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Curr Opin Hematol. 2003 Jan;10(1):40-8.

Role of constitutively activated protein tyrosine kinases in malignant myeloproliferative disorders: an update.

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Harvard Institutes of Medicine, Harvard Medical School, Boston, Massachusetts, USA.


Modern molecular technology helped identify more than 10 protein tyrosine kinases related to myeloid malignancies, which allowed the development of small molecule inhibitors targeting deregulated protein tyrosine kinase activity. Protein tyrosine kinase deregulation can occur as a consequence of fusion gene formation because of chromosomal translocations, or as distinct gain-of-function point mutations. Although the tyrosine kinase inhibitor imatinib mesylate (Gleevec) targeting the ABL protein tyrosine kinase has revolutionized current chronic myeloid leukemia therapy, it became rapidly evident that overcoming the multiple cellular resistance mechanisms will be very challenging. To develop efficient therapeutic alternatives, one must understand the complex signal transduction mechanisms involved in transformation by deregulated protein tyrosine kinases. This article reviews the most recently identified molecular mechanisms involved in cell transformation by the BCR/ABL protein tyrosine kinase fusion and presents new members of the increasing family of deregulated protein tyrosine kinases involved in myeloproliferative disorders. In addition, the article discusses new, promising small molecule protein tyrosine kinase inhibitors and the molecular mechanism that may lead to resistance to these drugs. Finally, the article highlights putative alternative strategies that could be used to block signal transduction pathways of deregulated protein tyrosine kinase activity.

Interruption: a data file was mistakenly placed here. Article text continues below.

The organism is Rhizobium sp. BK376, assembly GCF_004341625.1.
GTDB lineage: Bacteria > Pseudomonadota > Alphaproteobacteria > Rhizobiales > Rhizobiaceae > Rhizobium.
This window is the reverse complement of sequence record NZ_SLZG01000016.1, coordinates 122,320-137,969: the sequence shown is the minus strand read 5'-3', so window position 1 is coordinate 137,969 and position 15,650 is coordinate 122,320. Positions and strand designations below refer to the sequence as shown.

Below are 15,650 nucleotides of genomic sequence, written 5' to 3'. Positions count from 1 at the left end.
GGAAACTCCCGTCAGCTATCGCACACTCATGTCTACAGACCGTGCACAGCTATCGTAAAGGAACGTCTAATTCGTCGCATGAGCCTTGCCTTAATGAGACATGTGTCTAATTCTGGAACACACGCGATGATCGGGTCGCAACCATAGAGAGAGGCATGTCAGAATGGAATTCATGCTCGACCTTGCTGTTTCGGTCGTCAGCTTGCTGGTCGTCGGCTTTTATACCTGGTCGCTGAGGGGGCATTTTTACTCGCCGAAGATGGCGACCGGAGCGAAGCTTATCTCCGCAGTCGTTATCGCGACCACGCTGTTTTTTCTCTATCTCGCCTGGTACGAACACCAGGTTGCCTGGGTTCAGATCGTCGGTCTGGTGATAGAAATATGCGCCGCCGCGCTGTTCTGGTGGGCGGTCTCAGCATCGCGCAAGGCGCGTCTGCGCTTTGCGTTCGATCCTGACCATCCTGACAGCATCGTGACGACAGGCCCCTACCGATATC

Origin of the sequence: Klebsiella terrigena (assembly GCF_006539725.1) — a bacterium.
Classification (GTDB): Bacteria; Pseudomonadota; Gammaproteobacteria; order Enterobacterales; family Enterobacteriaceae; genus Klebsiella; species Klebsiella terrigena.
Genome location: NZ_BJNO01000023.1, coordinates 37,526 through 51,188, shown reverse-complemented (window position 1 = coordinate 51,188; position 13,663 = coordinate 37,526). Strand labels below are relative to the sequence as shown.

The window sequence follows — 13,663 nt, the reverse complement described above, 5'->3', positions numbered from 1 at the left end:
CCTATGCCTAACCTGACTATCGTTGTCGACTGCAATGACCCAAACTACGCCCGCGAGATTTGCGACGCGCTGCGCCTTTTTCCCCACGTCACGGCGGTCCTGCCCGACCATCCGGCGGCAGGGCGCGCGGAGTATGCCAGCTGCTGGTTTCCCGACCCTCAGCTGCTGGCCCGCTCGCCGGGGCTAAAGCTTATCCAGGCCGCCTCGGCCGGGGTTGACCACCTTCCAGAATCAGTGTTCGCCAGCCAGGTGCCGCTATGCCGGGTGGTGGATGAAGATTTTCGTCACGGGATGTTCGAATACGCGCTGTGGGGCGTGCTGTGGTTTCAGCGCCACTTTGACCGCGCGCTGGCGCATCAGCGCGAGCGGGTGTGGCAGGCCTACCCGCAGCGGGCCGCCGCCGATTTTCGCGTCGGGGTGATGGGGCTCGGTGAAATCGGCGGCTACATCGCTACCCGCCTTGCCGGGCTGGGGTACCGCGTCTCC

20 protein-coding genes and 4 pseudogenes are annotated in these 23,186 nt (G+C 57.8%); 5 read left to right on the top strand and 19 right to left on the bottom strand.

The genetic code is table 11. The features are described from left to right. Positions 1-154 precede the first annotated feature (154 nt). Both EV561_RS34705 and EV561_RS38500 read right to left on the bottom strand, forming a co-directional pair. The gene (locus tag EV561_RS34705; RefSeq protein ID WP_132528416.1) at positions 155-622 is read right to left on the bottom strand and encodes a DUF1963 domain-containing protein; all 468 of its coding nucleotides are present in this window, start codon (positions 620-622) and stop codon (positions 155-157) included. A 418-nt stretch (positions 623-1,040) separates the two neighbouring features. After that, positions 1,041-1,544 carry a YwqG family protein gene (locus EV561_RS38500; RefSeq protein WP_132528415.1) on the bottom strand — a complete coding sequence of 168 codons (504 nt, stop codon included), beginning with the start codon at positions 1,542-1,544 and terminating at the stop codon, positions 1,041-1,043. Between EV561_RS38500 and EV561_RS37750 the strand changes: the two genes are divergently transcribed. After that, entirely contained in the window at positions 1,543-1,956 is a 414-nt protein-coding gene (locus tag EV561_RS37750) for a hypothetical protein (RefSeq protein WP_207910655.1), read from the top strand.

[Indexed for MEDLINE]

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